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Capital Punishment

US Supreme Court Allows For Alabama Execution To Go Forward, Hours After The State Called Off The Execution



UPDATE: With the US Supreme Court decision allowing #ChristopherPrice‘s execution, and the AL death warrant for Price running out, the State has to wait at least 30 days for the State Supreme Court to set another execution date & issue another death warrant.

This essentially means that the AL State Supreme Court will be able to set a new execution date for Christopher Price after May 12th, 2019, and then have the execution either later in May or the first half of June. Also, the last-minute appeals process could essentially start over again, at the Southern District of Alabama federal court. In other words, stay tuned, there’s much more to come.

Christopher Price was set to be executed at 6 p.m. Thursday for the 1991 killing of a minister in Fayette County, but the execution was called off about half an hour before Price’s death warrant expired at midnight.

An order from the U.S. Supreme Court that says the execution could go forward was issued shortly before 2 a.m. Friday, but it was too late for the state to carry it out because of the expired death warrant. The state will now have to set a new execution date.

In a 5-4 decision the U.S. Supreme Court denied Price’s request for a review of his appeal and for the stay of execution. Justice Stephen Breyer wrote a dissent, joined by three other justices, objecting to the overruling of decisions by a federal judge and the 11th U.S. Circuit Court of Appeals to stay the execution.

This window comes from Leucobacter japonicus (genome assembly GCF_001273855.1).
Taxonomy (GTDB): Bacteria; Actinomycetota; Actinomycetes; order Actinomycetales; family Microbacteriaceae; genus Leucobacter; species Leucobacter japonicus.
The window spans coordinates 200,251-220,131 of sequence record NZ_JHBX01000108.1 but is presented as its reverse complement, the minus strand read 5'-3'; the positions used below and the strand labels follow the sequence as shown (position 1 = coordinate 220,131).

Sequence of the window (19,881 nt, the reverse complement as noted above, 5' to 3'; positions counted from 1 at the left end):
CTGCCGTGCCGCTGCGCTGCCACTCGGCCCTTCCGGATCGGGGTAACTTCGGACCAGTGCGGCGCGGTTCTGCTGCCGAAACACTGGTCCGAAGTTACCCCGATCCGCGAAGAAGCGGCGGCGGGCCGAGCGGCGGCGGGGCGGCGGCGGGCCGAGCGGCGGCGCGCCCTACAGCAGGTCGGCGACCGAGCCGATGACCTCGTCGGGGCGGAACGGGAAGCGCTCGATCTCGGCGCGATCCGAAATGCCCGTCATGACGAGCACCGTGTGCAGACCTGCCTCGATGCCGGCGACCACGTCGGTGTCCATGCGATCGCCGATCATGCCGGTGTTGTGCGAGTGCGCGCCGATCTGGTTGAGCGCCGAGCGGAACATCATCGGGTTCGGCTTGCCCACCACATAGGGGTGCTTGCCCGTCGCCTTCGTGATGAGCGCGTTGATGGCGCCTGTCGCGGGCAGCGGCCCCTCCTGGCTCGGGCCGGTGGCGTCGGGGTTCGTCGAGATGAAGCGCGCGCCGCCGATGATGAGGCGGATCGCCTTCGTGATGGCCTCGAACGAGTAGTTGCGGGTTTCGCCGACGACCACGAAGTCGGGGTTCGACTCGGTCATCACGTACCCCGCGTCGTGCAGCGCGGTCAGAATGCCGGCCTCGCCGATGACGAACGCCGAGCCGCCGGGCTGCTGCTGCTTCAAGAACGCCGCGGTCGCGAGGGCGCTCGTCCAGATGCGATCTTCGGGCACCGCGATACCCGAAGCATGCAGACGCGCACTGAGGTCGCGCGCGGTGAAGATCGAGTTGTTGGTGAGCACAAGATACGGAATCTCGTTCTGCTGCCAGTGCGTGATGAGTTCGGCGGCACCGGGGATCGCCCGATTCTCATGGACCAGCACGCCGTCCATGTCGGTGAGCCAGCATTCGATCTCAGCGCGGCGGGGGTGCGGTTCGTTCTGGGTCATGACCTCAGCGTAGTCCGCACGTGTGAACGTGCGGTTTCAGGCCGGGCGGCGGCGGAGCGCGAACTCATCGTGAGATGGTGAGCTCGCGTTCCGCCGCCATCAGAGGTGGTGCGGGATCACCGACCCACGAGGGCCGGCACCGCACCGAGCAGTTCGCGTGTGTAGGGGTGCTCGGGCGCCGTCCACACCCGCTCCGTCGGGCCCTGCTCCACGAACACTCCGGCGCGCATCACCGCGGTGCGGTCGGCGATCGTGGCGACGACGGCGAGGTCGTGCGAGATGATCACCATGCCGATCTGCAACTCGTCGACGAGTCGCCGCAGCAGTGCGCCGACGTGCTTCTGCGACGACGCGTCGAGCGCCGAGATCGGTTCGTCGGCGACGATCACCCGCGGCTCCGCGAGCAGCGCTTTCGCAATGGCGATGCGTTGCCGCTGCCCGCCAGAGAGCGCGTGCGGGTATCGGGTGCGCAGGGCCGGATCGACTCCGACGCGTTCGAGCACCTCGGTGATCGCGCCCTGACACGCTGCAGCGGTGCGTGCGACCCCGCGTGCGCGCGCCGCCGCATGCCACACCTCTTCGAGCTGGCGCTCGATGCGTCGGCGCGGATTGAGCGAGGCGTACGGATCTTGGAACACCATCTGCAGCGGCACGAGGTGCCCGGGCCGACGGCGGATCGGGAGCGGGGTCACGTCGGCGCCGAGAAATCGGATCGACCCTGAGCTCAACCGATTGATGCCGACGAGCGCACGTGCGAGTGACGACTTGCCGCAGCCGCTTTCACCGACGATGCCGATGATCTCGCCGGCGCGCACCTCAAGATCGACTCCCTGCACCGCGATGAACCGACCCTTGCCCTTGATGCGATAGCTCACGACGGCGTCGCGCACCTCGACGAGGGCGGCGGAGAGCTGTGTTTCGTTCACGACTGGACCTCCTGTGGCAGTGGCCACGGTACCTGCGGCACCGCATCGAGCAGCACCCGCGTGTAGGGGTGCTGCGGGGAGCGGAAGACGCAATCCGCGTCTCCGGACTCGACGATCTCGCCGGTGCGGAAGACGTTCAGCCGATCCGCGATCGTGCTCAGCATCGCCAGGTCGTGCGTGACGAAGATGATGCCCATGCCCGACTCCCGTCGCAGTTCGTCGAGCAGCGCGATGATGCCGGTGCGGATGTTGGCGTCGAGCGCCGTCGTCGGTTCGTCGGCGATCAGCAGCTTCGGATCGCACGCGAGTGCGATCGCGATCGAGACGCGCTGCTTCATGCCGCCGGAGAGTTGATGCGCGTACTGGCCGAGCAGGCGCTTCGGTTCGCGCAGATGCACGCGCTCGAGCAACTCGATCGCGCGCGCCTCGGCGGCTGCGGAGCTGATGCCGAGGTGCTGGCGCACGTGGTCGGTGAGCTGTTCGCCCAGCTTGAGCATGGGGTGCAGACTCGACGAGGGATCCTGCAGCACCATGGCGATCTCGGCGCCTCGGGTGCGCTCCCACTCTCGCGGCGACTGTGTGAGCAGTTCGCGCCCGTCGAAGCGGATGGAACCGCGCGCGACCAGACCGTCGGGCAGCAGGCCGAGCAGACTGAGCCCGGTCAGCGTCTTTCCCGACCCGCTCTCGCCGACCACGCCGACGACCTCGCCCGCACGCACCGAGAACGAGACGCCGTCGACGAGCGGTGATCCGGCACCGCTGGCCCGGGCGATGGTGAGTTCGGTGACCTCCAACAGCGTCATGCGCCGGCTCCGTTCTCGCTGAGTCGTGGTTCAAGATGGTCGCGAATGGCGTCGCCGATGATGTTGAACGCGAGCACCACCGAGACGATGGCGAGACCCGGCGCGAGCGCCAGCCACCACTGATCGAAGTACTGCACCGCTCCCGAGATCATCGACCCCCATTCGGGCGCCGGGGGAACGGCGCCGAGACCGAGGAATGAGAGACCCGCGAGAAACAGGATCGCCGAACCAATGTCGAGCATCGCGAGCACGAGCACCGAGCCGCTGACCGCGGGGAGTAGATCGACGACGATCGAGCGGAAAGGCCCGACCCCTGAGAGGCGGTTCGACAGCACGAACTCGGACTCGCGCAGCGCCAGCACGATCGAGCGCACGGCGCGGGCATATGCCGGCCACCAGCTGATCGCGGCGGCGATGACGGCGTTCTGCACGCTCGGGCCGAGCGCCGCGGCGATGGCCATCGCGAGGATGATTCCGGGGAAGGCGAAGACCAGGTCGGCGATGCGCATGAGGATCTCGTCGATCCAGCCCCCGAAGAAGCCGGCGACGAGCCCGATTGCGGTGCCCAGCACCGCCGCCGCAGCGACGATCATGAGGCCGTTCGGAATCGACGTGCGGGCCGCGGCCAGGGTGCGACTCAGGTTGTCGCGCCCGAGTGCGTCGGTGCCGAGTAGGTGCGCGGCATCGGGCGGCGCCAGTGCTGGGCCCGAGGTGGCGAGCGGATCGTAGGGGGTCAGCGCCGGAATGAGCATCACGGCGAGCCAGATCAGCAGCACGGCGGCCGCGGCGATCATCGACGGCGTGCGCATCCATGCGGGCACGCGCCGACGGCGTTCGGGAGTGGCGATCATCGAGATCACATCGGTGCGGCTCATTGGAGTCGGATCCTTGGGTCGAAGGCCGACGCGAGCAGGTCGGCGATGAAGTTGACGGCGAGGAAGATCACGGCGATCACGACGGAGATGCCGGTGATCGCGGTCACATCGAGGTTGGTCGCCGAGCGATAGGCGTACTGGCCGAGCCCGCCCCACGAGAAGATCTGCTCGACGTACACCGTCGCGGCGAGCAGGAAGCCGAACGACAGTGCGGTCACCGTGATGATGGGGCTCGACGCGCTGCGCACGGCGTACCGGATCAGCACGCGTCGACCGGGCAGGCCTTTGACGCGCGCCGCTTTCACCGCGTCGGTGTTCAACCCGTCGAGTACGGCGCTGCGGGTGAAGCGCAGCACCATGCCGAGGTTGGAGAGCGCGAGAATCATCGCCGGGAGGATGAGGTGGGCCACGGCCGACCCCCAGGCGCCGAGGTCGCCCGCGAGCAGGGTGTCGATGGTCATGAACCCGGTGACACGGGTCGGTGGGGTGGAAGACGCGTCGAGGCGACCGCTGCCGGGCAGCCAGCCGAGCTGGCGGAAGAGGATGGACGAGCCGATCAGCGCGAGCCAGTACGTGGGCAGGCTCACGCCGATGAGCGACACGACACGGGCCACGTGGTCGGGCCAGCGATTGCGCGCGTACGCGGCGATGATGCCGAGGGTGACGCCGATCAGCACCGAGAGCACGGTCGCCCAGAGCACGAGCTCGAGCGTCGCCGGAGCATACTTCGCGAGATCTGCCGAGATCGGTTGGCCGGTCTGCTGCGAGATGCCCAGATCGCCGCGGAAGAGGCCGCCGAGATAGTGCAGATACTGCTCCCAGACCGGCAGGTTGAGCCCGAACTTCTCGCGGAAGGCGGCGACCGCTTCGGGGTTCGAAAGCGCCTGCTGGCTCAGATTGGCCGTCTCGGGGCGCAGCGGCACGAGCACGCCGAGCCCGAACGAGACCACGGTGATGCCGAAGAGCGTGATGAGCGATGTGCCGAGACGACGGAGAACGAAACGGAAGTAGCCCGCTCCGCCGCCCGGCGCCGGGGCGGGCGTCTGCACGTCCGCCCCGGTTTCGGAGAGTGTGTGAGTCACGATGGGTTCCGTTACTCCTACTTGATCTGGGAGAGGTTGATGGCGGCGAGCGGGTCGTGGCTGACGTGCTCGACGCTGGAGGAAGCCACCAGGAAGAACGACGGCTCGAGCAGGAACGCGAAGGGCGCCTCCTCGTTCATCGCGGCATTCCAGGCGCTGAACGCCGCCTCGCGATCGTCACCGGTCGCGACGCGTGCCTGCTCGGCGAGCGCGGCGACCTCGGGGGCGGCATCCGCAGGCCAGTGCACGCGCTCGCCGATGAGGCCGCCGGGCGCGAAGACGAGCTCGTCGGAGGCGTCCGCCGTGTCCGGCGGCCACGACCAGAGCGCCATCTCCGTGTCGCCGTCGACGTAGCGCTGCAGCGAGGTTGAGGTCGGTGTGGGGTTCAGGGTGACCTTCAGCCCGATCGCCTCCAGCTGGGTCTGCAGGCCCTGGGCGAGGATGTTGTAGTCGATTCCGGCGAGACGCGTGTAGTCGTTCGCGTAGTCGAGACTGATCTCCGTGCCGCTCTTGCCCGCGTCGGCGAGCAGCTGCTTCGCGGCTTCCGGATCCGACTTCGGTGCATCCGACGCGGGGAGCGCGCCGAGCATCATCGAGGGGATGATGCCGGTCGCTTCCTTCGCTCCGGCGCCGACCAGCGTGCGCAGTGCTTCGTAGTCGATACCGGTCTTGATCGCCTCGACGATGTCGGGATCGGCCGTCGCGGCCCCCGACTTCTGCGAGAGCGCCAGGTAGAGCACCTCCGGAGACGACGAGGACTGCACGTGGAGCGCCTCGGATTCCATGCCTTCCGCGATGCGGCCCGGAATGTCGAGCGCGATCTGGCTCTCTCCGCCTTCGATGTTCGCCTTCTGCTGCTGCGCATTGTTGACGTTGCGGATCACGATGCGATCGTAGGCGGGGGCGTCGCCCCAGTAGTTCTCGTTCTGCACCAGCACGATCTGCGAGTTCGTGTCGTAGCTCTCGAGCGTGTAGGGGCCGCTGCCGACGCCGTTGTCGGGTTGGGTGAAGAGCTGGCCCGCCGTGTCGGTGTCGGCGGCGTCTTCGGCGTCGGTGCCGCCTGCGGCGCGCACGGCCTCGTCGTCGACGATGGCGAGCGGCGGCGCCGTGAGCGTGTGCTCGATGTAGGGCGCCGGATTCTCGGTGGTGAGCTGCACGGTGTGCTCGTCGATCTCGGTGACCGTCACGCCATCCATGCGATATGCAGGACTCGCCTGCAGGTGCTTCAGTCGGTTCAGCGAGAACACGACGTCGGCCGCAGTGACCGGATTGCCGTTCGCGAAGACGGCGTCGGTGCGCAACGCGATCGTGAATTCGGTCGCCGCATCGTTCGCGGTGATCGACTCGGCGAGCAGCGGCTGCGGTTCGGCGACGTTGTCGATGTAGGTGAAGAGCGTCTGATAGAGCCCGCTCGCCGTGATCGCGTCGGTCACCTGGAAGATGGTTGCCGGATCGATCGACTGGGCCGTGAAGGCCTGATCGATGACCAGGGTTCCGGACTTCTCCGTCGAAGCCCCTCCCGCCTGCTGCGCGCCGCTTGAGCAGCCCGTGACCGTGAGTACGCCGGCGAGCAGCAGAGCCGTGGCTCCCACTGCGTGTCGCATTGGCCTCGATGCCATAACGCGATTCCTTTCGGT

The order came after several appeals Thursday, beginning with Price’s attorneys filing an emergency motion for a preliminary injunction to a federal judge in Mobile asking her to halt the execution around 1 p.m.

Just before 4 p.m. Thursday U.S. Southern District Court Judge Kristi DuBose stayed the execution for 60 days. She wrote the state had until May 10 to submit evidence in contradiction to Price’s contention that the three-drug execution protocol will cause or is likely to cause him severe pain and that execution by the new method – nitrogen hypoxia – will significantly reduce the substantial risk of severe pain.

The AG’s Office appealed to the U.S. 11th Circuit Court of Appeals, which affirmed DuBose’s ruling and kept the stay in place.

The Attorney General’s Office on Thursday night then appealed to the U.S. Supreme Court, saying in part that Price had not met a deadline for signing up for the new execution method.

The U.S. Supreme Court agreed with the Alabama Attorney General’s Office in its order issued Friday morning. The majority opinion stated that Price essentially waited too late. “In June 2018, death-row inmates in Alabama whose convictions were final before June 1, 2018, had 30 days to elect to be executed via nitrogen hypoxia … Price, whose conviction became final in 1999, did not do so, even though the record indicates that all death-row inmates were provided a written election form, and 48 other death-row inmates elected nitrogen hypoxia. He then waited until February 2019 to file this action and submitted additional evidence today, a few hours before his scheduled execution time.”

At 11:34 p.m.—when the nation’s highest court had yet to rule—the state called off the execution. A statement from the ADOC said, “As a practical matter, the time remaining before the expiration of the death warrant does not permit sufficient time to accomplish the execution in accordance with established procedures.”